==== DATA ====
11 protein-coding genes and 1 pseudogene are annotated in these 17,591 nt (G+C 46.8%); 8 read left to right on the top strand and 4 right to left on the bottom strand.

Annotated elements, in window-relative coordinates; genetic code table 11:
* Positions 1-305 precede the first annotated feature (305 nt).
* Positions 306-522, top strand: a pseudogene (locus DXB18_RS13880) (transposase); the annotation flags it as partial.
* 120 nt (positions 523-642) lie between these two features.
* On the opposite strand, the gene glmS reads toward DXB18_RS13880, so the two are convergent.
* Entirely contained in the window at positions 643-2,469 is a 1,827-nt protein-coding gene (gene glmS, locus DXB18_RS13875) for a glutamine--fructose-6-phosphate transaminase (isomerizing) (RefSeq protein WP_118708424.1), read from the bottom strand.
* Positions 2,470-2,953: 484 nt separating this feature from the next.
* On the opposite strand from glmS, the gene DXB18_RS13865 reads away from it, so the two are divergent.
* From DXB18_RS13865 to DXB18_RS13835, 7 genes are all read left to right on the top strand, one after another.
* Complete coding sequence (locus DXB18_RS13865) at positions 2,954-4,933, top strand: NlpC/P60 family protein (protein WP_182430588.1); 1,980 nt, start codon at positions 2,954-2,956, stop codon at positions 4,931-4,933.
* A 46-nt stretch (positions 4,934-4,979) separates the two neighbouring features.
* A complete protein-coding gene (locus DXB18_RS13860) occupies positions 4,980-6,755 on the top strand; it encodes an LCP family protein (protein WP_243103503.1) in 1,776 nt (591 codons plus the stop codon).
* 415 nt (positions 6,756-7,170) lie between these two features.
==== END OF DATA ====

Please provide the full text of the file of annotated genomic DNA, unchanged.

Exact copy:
11 protein-coding genes and 1 pseudogene are annotated in these 17,591 nt (G+C 46.8%); 8 read left to right on the top strand and 4 right to left on the bottom strand.

Annotated elements, in window-relative coordinates; genetic code table 11:
* Positions 1-305 precede the first annotated feature (305 nt).
* Positions 306-522, top strand: a pseudogene (locus DXB18_RS13880) (transposase); the annotation flags it as partial.
* 120 nt (positions 523-642) lie between these two features.
* On the opposite strand, the gene glmS reads toward DXB18_RS13880, so the two are convergent.
* Entirely contained in the window at positions 643-2,469 is a 1,827-nt protein-coding gene (gene glmS, locus DXB18_RS13875) for a glutamine--fructose-6-phosphate transaminase (isomerizing) (RefSeq protein WP_118708424.1), read from the bottom strand.
* Positions 2,470-2,953: 484 nt separating this feature from the next.
* On the opposite strand from glmS, the gene DXB18_RS13865 reads away from it, so the two are divergent.
* From DXB18_RS13865 to DXB18_RS13835, 7 genes are all read left to right on the top strand, one after another.
* Complete coding sequence (locus DXB18_RS13865) at positions 2,954-4,933, top strand: NlpC/P60 family protein (protein WP_182430588.1); 1,980 nt, start codon at positions 2,954-2,956, stop codon at positions 4,931-4,933.
* A 46-nt stretch (positions 4,934-4,979) separates the two neighbouring features.
* A complete protein-coding gene (locus DXB18_RS13860) occupies positions 4,980-6,755 on the top strand; it encodes an LCP family protein (protein WP_243103503.1) in 1,776 nt (591 codons plus the stop codon).
* 415 nt (positions 6,756-7,170) lie between these two features.